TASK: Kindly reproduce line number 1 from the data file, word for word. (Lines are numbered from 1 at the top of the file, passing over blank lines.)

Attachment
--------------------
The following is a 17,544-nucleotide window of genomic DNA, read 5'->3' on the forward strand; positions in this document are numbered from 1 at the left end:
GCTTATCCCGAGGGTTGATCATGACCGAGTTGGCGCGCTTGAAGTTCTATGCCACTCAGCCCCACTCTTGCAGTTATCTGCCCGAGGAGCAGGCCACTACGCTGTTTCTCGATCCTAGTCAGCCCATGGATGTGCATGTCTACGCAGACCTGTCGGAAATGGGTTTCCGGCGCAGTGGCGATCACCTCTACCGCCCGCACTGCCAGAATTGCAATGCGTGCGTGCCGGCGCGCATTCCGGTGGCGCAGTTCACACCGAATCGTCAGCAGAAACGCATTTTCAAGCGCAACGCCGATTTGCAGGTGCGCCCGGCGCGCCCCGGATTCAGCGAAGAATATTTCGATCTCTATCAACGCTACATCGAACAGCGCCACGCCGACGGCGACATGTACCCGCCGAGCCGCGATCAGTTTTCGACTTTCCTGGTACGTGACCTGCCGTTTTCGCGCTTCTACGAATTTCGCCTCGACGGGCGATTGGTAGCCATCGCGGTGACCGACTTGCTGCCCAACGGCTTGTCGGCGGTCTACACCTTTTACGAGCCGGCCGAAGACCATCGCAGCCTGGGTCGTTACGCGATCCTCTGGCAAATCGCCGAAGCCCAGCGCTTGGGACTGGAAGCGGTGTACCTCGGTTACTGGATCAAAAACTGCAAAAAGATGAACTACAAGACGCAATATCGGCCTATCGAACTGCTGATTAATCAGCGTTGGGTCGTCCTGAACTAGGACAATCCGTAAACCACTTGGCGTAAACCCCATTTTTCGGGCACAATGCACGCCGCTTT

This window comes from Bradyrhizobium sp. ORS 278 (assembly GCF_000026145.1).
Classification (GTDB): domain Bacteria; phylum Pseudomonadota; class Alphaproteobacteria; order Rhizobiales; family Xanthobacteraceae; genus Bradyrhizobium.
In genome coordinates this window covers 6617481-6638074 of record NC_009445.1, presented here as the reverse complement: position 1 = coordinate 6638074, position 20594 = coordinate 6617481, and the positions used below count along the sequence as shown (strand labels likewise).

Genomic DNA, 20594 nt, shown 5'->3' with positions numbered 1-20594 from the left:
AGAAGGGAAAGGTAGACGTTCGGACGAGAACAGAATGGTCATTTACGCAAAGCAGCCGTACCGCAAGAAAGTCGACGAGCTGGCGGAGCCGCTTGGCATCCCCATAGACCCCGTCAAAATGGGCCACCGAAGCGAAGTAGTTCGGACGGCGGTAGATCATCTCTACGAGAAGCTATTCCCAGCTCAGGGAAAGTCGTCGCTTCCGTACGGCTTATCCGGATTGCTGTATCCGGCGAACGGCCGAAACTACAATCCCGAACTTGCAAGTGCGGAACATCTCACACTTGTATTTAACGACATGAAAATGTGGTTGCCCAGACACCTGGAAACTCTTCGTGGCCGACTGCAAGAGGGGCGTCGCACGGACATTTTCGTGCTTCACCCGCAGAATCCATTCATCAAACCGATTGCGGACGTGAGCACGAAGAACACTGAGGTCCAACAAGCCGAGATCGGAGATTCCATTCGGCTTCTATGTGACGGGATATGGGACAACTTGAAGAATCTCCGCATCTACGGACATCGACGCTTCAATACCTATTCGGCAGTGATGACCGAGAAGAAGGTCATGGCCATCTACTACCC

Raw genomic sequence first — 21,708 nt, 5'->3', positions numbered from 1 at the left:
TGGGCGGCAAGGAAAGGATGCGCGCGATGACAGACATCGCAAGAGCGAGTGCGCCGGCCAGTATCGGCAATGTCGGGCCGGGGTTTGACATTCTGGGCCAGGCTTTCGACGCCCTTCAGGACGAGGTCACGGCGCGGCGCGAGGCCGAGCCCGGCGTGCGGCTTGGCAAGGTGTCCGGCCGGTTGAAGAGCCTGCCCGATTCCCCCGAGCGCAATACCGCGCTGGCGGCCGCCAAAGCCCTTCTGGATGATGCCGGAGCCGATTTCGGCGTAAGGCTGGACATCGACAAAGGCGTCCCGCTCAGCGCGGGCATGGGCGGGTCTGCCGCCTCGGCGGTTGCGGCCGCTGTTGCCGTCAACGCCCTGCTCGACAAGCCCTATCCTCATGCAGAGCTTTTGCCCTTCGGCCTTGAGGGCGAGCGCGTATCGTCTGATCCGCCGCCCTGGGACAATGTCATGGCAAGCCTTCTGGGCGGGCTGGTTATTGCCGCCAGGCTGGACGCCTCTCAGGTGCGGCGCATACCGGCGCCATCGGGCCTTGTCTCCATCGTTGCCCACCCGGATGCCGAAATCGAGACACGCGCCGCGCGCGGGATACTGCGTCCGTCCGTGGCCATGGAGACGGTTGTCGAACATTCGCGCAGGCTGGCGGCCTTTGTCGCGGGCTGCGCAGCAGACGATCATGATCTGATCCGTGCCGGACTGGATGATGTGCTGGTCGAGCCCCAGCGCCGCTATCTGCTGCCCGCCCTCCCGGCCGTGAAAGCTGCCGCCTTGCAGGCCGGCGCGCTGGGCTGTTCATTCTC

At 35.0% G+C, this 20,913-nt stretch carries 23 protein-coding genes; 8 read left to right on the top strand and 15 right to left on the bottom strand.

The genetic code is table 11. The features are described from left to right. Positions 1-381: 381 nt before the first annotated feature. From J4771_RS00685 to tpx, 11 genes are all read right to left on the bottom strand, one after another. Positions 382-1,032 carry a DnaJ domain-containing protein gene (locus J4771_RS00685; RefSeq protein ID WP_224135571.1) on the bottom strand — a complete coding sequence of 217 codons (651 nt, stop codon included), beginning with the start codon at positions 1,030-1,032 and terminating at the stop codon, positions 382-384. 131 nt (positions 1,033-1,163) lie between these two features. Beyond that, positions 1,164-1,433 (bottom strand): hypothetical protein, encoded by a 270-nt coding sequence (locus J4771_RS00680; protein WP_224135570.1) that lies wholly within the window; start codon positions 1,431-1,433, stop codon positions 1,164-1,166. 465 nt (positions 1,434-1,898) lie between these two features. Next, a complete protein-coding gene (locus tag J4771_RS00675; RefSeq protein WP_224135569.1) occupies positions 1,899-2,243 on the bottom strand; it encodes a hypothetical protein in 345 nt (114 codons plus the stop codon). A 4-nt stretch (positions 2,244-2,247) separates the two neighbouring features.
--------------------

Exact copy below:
The following is a 17,544-nucleotide window of genomic DNA, read 5'->3' on the forward strand; positions in this document are numbered from 1 at the left end: